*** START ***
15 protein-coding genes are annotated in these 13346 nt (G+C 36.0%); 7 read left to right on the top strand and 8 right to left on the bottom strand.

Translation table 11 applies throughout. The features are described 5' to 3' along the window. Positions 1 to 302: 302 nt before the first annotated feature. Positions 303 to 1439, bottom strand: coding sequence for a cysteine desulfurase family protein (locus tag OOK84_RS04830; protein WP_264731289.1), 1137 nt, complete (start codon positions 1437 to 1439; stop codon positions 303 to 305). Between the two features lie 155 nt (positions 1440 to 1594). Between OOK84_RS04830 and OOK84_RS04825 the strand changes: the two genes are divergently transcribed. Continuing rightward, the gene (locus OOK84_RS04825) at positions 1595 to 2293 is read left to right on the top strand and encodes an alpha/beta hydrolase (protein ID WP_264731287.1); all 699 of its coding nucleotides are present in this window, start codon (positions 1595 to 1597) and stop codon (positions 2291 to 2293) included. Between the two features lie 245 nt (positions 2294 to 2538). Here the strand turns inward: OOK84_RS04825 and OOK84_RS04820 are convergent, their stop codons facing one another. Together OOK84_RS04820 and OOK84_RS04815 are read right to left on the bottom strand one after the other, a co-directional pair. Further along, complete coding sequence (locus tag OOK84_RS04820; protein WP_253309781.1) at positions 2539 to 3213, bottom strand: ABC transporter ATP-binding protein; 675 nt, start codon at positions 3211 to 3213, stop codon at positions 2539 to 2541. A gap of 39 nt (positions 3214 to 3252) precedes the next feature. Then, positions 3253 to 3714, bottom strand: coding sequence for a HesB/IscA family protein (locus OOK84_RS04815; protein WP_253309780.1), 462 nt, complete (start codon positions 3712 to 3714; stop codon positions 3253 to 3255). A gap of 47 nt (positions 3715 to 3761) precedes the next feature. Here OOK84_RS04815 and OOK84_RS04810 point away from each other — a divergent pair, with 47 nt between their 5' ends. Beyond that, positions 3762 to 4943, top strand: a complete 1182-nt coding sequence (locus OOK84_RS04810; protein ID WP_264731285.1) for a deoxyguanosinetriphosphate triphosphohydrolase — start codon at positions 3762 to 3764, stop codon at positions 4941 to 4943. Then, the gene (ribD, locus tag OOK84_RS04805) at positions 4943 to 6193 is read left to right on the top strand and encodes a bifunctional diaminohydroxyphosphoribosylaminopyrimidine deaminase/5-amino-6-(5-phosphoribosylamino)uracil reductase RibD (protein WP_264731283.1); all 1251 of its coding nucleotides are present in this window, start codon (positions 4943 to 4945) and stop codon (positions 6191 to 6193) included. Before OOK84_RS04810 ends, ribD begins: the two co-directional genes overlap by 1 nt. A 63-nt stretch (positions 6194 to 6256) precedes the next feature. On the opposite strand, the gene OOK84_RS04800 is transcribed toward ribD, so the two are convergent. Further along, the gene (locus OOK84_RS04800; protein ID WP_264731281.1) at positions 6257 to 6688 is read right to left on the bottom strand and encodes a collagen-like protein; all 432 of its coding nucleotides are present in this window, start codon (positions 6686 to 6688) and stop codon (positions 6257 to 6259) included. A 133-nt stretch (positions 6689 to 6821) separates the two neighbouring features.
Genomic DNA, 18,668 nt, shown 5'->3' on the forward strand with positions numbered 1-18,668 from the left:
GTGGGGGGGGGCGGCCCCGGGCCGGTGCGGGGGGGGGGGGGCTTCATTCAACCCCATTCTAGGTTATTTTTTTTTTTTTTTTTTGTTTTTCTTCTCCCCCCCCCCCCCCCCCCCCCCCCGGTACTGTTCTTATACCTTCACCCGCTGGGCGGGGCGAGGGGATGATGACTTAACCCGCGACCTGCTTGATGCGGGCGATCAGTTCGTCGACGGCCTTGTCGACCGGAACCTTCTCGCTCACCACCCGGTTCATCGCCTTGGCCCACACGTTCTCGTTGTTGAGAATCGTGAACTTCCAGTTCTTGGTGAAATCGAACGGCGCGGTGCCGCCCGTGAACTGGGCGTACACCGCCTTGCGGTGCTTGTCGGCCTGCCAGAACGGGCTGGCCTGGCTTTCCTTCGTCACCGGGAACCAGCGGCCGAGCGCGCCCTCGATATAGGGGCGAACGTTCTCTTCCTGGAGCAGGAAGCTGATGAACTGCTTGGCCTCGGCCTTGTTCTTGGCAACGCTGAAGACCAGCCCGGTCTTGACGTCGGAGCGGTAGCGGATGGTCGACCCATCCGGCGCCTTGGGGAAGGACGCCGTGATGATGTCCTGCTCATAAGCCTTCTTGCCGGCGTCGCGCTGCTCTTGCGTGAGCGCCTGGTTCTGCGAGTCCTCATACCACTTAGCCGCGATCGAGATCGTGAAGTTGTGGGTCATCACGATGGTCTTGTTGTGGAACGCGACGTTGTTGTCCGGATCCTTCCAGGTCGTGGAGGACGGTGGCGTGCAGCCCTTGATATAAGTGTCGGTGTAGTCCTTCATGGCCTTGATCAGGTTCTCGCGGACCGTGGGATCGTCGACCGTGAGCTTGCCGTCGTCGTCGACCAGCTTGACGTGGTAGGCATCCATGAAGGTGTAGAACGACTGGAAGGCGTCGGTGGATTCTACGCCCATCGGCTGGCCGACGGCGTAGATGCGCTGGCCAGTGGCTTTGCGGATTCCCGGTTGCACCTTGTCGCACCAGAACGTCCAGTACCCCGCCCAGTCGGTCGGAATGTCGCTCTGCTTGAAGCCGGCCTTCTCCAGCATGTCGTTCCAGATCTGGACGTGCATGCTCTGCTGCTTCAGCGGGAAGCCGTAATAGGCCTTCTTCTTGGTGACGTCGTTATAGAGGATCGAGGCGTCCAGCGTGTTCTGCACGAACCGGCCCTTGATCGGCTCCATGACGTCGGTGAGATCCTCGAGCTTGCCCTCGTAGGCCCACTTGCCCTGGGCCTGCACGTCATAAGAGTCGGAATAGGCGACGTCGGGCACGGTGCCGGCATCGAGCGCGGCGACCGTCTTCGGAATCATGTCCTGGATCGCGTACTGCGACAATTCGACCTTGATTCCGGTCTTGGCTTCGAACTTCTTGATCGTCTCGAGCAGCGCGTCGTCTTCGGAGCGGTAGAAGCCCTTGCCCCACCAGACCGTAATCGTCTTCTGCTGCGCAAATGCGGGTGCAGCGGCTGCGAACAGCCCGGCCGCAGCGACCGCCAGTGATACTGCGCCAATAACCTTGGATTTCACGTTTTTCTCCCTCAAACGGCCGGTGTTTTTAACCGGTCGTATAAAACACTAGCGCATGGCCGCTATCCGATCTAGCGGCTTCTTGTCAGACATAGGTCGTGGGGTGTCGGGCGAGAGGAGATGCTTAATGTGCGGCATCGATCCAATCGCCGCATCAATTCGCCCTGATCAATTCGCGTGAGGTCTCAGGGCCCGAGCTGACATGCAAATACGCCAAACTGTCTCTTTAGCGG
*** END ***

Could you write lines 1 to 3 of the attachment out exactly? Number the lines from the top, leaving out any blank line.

15 protein-coding genes are annotated in these 13346 nt (G+C 36.0%); 7 read left to right on the top strand and 8 right to left on the bottom strand.

Translation table 11 applies throughout. The features are described 5' to 3' along the window. Positions 1 to 302: 302 nt before the first annotated feature. Positions 303 to 1439, bottom strand: coding sequence for a cysteine desulfurase family protein (locus tag OOK84_RS04830; protein WP_264731289.1), 1137 nt, complete (start codon positions 1437 to 1439; stop codon positions 303 to 305). Between the two features lie 155 nt (positions 1440 to 1594). Between OOK84_RS04830 and OOK84_RS04825 the strand changes: the two genes are divergently transcribed. Continuing rightward, the gene (locus OOK84_RS04825) at positions 1595 to 2293 is read left to right on the top strand and encodes an alpha/beta hydrolase (protein ID WP_264731287.1); all 699 of its coding nucleotides are present in this window, start codon (positions 1595 to 1597) and stop codon (positions 2291 to 2293) included. Between the two features lie 245 nt (positions 2294 to 2538). Here the strand turns inward: OOK84_RS04825 and OOK84_RS04820 are convergent, their stop codons facing one another. Together OOK84_RS04820 and OOK84_RS04815 are read right to left on the bottom strand one after the other, a co-directional pair. Further along, complete coding sequence (locus tag OOK84_RS04820; protein WP_253309781.1) at positions 2539 to 3213, bottom strand: ABC transporter ATP-binding protein; 675 nt, start codon at positions 3211 to 3213, stop codon at positions 2539 to 2541. A gap of 39 nt (positions 3214 to 3252) precedes the next feature. Then, positions 3253 to 3714, bottom strand: coding sequence for a HesB/IscA family protein (locus OOK84_RS04815; protein WP_253309780.1), 462 nt, complete (start codon positions 3712 to 3714; stop codon positions 3253 to 3255). A gap of 47 nt (positions 3715 to 3761) precedes the next feature. Here OOK84_RS04815 and OOK84_RS04810 point away from each other — a divergent pair, with 47 nt between their 5' ends. Beyond that, positions 3762 to 4943, top strand: a complete 1182-nt coding sequence (locus OOK84_RS04810; protein ID WP_264731285.1) for a deoxyguanosinetriphosphate triphosphohydrolase — start codon at positions 3762 to 3764, stop codon at positions 4941 to 4943. Then, the gene (ribD, locus tag OOK84_RS04805) at positions 4943 to 6193 is read left to right on the top strand and encodes a bifunctional diaminohydroxyphosphoribosylaminopyrimidine deaminase/5-amino-6-(5-phosphoribosylamino)uracil reductase RibD (protein WP_264731283.1); all 1251 of its coding nucleotides are present in this window, start codon (positions 4943 to 4945) and stop codon (positions 6191 to 6193) included. Before OOK84_RS04810 ends, ribD begins: the two co-directional genes overlap by 1 nt. A 63-nt stretch (positions 6194 to 6256) precedes the next feature. On the opposite strand, the gene OOK84_RS04800 is transcribed toward ribD, so the two are convergent. Further along, the gene (locus OOK84_RS04800; protein ID WP_264731281.1) at positions 6257 to 6688 is read right to left on the bottom strand and encodes a collagen-like protein; all 432 of its coding nucleotides are present in this window, start codon (positions 6686 to 6688) and stop codon (positions 6257 to 6259) included. A 133-nt stretch (positions 6689 to 6821) separates the two neighbouring features.
Genomic DNA, 18,668 nt, shown 5'->3' on the forward strand with positions numbered 1-18,668 from the left: